Paterson 'can't do any more' to solve flooding problems

Environment Secretary Owen Paterson told ITV News he "can't do more" than visit flood-hit communities and listen to the concerns of local people as he was criticised by furious residents during a visit to the Somerset Levels today.

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Agency dismisses claims dredging would prevent floods

The Environment Agency has dismissed claims that increased dredging of rivers on the Somerset Levels would have prevented the recent widespread flooding

Kate Marks, Environment Agency flood risk manager, said Britain "has faced an extraordinary combination of weather conditions over the last six weeks".

Councillor Julian Taylor after the Environment Secretary's visit to Northmoor Pumping Station in Moorland, Somerset. Credit: Tim Ireland/PA Wire

"We are doing everything we can to pump water off the Somerset Levels and have 65 pumps working 24-7 in the biggest pumping operation ever undertaken in the county," she continued.

“Dredging is often not the best long term or economic solution and increased dredging of rivers on the Somerset Levels would not have prevented the recent widespread flooding.”


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Pontoon footpath helps flood victims

The pontoon footpath helping the residents of Muchelney Credit: Somerset County Council

A 200 metre long pontoon footpath has been installed to help flood stricken villagers get to work and school.

Somerset County Council is paying for the footbridge which stretches along part of the flooded Langport to Muchelney road.

Deputy Leader of Somerset County Council, Cllr David Hall, said: “We are funding this pontoon along with the humanitarian boat service so the community in this area is not isolated and can go about their normal lives.

The pontoon stretches along the road to Muchelney Credit: Somerset County Council

Paterson 'can't do any more' to solve flooding problems

Environment Secretary Owen Paterson has defended his response to the problems faced by flood-hit communities in south-west England.

Mr Paterson told ITV News that he could not do any more than visit the worst-hit areas in person.

The Environment Secretary said he was going to meet with experts, MPs and residents to come up with a clear plan on how to tackle the issue.

Largest pumping operation ever underway in Somerset

The single largest pumping operation is underway in flood-hit Somerset, the Environment Agency has announced.

Communities have been inundated with flooding since Christmas, and have been warned to expect further disruption.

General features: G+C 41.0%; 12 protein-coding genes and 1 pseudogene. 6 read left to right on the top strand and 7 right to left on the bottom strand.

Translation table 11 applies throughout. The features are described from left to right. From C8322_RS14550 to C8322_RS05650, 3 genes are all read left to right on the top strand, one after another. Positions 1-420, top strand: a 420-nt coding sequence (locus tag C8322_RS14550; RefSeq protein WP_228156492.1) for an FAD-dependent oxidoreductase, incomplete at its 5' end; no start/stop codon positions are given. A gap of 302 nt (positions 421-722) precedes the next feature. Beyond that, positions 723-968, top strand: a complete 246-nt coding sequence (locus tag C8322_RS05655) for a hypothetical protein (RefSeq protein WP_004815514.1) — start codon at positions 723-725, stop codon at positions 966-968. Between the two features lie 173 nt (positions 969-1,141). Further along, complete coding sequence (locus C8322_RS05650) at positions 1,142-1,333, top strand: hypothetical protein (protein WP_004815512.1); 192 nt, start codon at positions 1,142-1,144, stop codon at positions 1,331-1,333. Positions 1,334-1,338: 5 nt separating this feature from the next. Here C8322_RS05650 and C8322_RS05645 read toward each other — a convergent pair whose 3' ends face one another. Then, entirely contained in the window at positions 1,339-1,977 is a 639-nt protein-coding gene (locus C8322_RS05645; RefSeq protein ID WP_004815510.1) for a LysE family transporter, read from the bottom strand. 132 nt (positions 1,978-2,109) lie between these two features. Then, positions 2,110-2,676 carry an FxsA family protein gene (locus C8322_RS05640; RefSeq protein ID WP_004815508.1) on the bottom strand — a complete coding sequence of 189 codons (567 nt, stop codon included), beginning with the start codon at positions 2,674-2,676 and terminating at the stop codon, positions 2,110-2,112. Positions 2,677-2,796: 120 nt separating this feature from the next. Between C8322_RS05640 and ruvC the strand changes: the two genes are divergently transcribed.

Yesterday, farmers held a demonstration against the Agency, accusing it of failing to dredge local rivers.

The Prime Minister defended the Agency against the criticism praising their "excellent work" in dealing with the floods.


'Major incident' in Somerset with further flooding due

Somerset County Council has declared a "major incident" with further flooding expected in the region.

Large parts of the county remain underwater after flooding earlier this month and now residents face further problems as the wet weather persists.

Environment Secretary Owen Paterson is expected to visit the worst-hit areas of Somerset today.

Somerset remains at risk of flooding. Credit: PA Wire

People living in properties identified as being at risk of flooding have been visited over the weekend by either emergency services, local authorities or local utility companies, while the Local Resilience Forum's Strategic Co-ordination Group met last night to discuss the threat.

"Our priority has to be to keep people safe," Somerset County Council deputy chief executive Pat Flaherty said.

"We are doing everything we can to do this and we believe that declaring a major incident shows just how urgent the situation is for many of our residents and communities."

Flooding risk in Hampshire, Dorset and Somerset

Somerset remains at risk of flooding. Credit: PA Wire

Hampshire, Dorset and Somerset remain at medium risk of flooding with another day of rain expected to hit the regions, the Met Office has said.

The Environment Agency has issued more than 14 flood warnings, with the majority in Southern England, which mean flooding is expected and immediate action is required.

PM defends Environment Agency amid criticism

David Cameron has defended the Environment Agency's response to the flooding after a Conservative MP labelled the agency as a "complete bunch of prats".

"I think the Environment Agency has done excellent work on helping to deal with the flooding and helping with communities," the Prime Minister said.

David Cameron speaks with residents and environment agency workers during a visit after storms caused flooding across Britain in December. Credit: PA Wire

"I have, in my own constituency, worked with them very closely. I think a couple of years ago there was a sense that they were very anti-dredging, very anti-action on particular rivers and streams.

"I think they have changed their attitude on that front but I will listen very carefully to what Ian has to say about these specific rivers. I know Owen Paterson is going to Somerset and is going to meet with the MPs.

"Obviously the Environment Agency has to listen to these concerns - you do get quite widespread concerns that river levels have risen. We have got to address those and give some clear answers."

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